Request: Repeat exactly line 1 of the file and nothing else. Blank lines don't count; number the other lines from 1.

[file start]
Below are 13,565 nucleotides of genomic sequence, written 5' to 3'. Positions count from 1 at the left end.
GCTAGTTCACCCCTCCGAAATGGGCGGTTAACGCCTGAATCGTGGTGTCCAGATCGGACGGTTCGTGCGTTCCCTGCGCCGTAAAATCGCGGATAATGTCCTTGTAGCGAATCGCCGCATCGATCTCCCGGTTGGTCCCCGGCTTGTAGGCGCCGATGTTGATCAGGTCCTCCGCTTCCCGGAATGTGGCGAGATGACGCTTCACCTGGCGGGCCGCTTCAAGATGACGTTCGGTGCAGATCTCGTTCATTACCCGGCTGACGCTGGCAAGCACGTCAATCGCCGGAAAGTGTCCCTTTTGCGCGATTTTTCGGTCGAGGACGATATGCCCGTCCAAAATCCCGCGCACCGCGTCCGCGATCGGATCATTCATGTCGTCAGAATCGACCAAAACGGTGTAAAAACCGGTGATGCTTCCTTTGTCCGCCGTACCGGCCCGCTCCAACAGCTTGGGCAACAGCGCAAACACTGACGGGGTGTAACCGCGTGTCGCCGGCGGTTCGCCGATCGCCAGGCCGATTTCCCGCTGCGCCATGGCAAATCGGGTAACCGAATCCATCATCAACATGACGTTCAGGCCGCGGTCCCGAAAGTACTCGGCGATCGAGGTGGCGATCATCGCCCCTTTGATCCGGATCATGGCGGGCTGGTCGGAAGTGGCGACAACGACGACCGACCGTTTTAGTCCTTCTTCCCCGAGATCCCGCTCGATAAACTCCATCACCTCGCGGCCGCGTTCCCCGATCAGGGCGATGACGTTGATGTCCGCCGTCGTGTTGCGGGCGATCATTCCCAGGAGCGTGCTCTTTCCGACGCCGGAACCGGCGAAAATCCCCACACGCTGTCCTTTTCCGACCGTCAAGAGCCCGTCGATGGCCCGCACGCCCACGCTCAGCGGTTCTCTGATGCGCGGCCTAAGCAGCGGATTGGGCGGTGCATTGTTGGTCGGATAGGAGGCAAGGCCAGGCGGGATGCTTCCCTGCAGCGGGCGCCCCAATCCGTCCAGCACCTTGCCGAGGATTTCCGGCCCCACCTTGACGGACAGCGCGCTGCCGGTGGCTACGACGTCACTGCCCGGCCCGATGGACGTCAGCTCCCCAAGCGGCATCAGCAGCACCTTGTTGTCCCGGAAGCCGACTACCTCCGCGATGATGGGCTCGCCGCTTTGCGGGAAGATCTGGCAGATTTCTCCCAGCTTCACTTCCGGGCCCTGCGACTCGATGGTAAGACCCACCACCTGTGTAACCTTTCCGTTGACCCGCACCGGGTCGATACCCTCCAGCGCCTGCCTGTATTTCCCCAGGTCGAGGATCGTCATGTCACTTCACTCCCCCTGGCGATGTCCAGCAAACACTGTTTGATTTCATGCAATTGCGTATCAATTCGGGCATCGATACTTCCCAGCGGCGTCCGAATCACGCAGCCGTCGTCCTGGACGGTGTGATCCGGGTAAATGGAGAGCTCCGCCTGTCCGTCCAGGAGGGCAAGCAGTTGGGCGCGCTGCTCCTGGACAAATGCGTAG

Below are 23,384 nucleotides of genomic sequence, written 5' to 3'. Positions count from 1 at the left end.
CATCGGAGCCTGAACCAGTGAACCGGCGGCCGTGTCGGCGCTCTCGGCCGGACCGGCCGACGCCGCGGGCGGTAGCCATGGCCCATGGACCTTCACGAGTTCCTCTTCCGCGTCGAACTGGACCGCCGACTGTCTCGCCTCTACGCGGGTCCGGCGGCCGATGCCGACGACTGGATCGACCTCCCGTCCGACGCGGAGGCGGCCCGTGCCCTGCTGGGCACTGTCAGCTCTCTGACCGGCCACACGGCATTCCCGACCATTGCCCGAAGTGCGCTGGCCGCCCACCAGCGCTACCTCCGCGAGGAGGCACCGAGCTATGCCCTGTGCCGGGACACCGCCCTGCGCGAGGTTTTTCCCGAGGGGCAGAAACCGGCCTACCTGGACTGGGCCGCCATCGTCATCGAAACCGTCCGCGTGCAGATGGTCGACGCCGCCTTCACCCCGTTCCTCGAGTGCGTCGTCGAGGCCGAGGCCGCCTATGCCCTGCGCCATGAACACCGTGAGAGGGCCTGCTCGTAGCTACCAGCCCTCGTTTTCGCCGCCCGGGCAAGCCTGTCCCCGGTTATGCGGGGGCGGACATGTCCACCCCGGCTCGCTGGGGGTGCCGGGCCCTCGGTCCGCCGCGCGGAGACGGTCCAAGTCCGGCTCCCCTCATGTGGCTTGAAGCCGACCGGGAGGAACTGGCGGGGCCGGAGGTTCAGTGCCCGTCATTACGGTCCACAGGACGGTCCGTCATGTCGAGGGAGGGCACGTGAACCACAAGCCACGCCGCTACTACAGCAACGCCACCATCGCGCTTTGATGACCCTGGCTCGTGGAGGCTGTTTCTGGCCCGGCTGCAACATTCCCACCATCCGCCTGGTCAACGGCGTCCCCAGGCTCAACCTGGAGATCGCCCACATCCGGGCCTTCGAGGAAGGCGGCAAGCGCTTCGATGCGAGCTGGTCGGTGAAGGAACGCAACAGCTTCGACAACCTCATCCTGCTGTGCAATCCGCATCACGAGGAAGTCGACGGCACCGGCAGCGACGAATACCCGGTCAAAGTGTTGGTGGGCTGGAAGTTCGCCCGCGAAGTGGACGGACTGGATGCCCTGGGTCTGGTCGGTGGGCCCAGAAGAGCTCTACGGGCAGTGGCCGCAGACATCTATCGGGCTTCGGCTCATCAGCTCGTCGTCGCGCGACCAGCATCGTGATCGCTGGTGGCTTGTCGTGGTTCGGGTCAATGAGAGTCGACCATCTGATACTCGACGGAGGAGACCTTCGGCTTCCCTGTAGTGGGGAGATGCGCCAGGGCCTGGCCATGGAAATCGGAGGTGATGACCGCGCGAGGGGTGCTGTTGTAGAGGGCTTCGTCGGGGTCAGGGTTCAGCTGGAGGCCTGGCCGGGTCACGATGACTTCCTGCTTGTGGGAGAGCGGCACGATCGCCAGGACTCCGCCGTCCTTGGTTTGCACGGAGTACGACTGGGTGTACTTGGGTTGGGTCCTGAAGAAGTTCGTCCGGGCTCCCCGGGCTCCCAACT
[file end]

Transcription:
Below are 13,565 nucleotides of genomic sequence, written 5' to 3'. Positions count from 1 at the left end.